Although entitled "Pride of Youth," Sonnet XXIV of Dante Rossetti's The House of Life might well share the title of the very collection of which it is part. In the poem we encounter the great changes that time inflicts upon youth and its false notions of permanence. We see "the last cowslip in the fields" sharing "the same day with the first corn-poppy." We see a New Love soaring like some glee-entranced Icarus, unmindful of the torment that the Old Love behind him must endure. And among these images we might construct that of some house of life, wherein children play jacks, and think not of the sickbeds and death-tremors they will one day inherit from their grandfolks upstairs. The changes from youth to age, from proud to broken love, run as constant as a metronome, setting time to that great human symphony of hope and of loss.
Yet Rossetti does not write this poem to enumerate all the tragedies of our race; rather, he highlights a very particular one. In fact, the reference to life and death seems to serve only as a point of comparison for the larger theme of lost or jaded love, whereby the severity of the latter may manifest itself. Love, it seems, weighs as heavily in the human drama as life itself.
Even as a child, of sorrow that we give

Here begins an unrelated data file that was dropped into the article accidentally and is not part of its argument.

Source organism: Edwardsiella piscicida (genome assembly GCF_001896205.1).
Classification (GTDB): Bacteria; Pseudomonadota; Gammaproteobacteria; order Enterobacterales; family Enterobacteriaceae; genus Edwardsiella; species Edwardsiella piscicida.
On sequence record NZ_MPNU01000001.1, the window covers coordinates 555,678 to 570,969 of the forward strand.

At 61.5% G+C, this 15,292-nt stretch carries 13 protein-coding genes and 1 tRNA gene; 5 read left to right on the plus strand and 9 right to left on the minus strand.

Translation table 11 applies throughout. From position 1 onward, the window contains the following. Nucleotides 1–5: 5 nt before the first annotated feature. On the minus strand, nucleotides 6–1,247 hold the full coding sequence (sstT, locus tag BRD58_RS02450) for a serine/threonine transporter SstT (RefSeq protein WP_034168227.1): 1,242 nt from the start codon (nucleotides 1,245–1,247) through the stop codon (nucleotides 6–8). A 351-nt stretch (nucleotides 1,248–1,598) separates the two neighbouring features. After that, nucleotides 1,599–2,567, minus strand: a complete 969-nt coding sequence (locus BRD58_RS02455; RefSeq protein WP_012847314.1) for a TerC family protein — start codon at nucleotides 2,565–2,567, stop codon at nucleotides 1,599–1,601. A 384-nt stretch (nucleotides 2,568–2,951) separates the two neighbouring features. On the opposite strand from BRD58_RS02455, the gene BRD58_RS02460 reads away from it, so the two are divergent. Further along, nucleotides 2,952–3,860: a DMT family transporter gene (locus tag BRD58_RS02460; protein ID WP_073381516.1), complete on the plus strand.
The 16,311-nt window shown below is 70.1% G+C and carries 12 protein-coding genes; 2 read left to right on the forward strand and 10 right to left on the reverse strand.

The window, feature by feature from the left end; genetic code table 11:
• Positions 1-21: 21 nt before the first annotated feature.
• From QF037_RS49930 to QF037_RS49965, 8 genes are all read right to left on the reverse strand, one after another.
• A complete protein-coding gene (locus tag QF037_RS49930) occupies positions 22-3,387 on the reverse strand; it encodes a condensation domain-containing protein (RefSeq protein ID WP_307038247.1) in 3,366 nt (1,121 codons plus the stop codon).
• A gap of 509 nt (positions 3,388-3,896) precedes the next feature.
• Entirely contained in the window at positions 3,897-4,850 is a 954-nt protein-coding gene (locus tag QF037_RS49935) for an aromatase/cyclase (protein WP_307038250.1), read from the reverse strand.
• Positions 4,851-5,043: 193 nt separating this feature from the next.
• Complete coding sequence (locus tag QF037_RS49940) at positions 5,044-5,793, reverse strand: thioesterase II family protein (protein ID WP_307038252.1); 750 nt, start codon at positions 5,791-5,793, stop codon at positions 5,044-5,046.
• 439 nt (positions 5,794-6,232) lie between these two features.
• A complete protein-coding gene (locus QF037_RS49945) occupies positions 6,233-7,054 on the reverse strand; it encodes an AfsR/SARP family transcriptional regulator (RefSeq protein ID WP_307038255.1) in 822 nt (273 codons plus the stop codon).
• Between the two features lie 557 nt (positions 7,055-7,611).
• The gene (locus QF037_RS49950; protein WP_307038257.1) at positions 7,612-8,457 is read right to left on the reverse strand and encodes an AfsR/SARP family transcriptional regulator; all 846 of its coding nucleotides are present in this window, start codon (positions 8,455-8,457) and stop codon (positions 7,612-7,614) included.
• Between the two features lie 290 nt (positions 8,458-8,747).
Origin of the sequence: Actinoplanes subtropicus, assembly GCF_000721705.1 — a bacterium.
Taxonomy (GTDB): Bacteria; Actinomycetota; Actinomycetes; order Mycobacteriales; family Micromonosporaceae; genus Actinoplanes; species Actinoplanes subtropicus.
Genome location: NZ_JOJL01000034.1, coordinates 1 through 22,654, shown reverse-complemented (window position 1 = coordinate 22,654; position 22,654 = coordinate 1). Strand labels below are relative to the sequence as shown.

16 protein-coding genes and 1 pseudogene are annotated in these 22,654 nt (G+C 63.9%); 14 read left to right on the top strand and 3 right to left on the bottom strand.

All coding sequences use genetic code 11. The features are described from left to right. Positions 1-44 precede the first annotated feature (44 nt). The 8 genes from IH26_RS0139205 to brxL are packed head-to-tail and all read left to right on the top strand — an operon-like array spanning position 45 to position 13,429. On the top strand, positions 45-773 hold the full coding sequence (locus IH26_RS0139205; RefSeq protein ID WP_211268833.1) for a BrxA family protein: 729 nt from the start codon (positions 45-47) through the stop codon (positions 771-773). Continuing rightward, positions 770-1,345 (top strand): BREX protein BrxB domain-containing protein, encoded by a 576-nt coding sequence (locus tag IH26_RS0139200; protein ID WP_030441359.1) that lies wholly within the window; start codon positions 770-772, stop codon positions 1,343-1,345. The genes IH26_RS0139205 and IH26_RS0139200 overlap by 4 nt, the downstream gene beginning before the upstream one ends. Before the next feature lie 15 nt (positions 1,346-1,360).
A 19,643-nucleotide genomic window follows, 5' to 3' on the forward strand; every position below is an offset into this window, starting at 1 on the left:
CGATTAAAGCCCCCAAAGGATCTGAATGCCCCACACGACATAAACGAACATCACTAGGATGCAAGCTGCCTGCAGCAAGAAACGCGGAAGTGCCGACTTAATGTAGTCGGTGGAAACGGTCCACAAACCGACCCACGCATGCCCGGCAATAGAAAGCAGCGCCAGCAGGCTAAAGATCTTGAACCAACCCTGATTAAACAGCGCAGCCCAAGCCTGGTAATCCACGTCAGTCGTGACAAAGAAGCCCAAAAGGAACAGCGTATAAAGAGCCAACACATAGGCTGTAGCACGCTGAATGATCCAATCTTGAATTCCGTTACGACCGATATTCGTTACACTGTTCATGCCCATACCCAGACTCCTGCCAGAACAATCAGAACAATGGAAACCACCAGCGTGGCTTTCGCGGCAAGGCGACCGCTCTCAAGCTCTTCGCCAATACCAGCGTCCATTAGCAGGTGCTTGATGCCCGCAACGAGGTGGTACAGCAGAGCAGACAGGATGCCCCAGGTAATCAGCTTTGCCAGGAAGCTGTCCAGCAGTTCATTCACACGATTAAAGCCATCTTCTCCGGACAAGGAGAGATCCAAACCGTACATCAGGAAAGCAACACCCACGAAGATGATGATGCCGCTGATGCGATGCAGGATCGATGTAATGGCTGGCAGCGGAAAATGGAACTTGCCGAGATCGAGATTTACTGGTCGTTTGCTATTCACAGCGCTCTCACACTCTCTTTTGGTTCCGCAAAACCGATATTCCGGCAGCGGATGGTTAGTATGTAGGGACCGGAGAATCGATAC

The dead, but little in his heart can find,
Since without need of thought to his clear mind
Their turn it is to die and his to live: —
Even so the winged New Love smiles to receive
Along his eddying plumes the auroral wind,
Nor, forward glorying, casts one look behind
Where night-rack shrouds the Old Love fugitive.
There is a change in every hour's recall,
And the last cowslip in the fields we see
On the same day with the first corn-poppy.
Alas for hourly change! Alas for all
The loves that from his hand proud Youth lets fall,
Even as the beads of a told rosary!"
That all young loves must age and wither distresses the narrator, but even more greatly does the proud indifference with which youth treats its fleeting luxuries. Youth does not adequately value its youthfulness, its larks, its loves, because it does not pay heed to the ordeals of those who came before, whose pain Youth too will shortly know. And yet Rossetti's narrator seems to do what no other can — he is the voice both of prophecy and of memory, speaking both for Youth and for its woeful successor. In this case one must wonder how great is the tragedy of this narrator, whose are the only eyes that perceive.
1. The image of the Old Love is an ambiguous one, offering little explanation as to how it reached its current state. What might Rossetti see as the forces that undo a young love, and what features might characterize an old one?
2. We find a certain pessimism in this poem, but is it directed toward Love, or only toward Youth (as the title might suggest)? How might the attitude here compare to that of other sonnets, where Rossetti conveys a clear faith in the possibilities of Love?
3. What sort of a shift, if any, doe we find between the octave and the subsequent sestet?4. Does the final comparison function only in terms of how one physically handles a rosary, or should we derive some religious or spiritual connection to Love from this very particular reference?
Last modified 28 February 2009